Private leisure management companies have also brought much needed investment to many ageing former council pools, ensuring that they remain open, of a good standard, and continue to serve the community.
To what extent do you think that safety in and around water is an issue of personal responsibility as opposed to that of the owner/operator? I ask this particularly because there seems to be a tendency towards blaming a land-owner for accidents even if an individual is trespassing or inebriated.
Obviously there has to be a balance between every person’s responsibility for their own safety and for land owners to take sensible precautions to not put any person visiting their land at harm.
RLSS UK and British Triathlon are working together to help land owners develop a safe infrastructure which should open up more safe open water swimming sites around the UK.
At H2Open, we’re very keen to encourage more open water swimming and believe this is positive for both physical fitness and mental health. Do you think that in some cases, warning signs and campaigns can go too far and deter or frighten competent swimmers from enjoying a positive leisure activity in open water? Do you think it can also have the effect of punishing those who are sensible and safe open water swimmers because of the lack of common sense shown by a minority?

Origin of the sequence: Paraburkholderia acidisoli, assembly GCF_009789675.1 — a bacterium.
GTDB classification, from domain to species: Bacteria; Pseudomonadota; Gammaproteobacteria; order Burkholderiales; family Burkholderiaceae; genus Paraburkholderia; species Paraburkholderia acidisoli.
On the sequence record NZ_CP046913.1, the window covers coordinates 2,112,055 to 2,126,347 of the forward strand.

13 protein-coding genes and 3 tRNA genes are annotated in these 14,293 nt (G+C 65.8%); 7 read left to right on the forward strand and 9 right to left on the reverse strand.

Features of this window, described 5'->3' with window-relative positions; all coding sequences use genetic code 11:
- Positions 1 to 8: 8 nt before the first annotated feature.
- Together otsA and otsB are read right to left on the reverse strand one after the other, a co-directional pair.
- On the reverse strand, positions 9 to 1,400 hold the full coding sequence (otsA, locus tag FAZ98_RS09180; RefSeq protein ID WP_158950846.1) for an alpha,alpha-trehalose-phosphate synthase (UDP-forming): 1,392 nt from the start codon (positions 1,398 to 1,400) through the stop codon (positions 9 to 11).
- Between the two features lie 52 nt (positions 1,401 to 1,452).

The increased growth in open water swimming is a great success in helping more people to enjoy healthy physical activity. Much of this growth has come from the increased provision of safe swimming sites and mass participation events which are supported by many of the swimming and lifesaving organisations.
However, as many of the 300-400 drownings each year occur as a result of people being ‘caught out’ by the hazards of open water, particularly the effect of cold water, it is of course essential that appropriate messages and warnings are available to educate the public.
All of the messaging that I have become aware of through the APPG has been positive and tended to signpost swimmers to safe activity rather than giving a simple “don’t do it” message.
There are more safe swimming sites across the UK being made available for ‘sensible and safe’ open water swimmers, and I thoroughly support this.
Nadhim Zahawi MP is the Member of Parliament for Statford-Upon-Avon and the Chair of the All party Parliamentary Group on Water Safety and Drowning Prevention.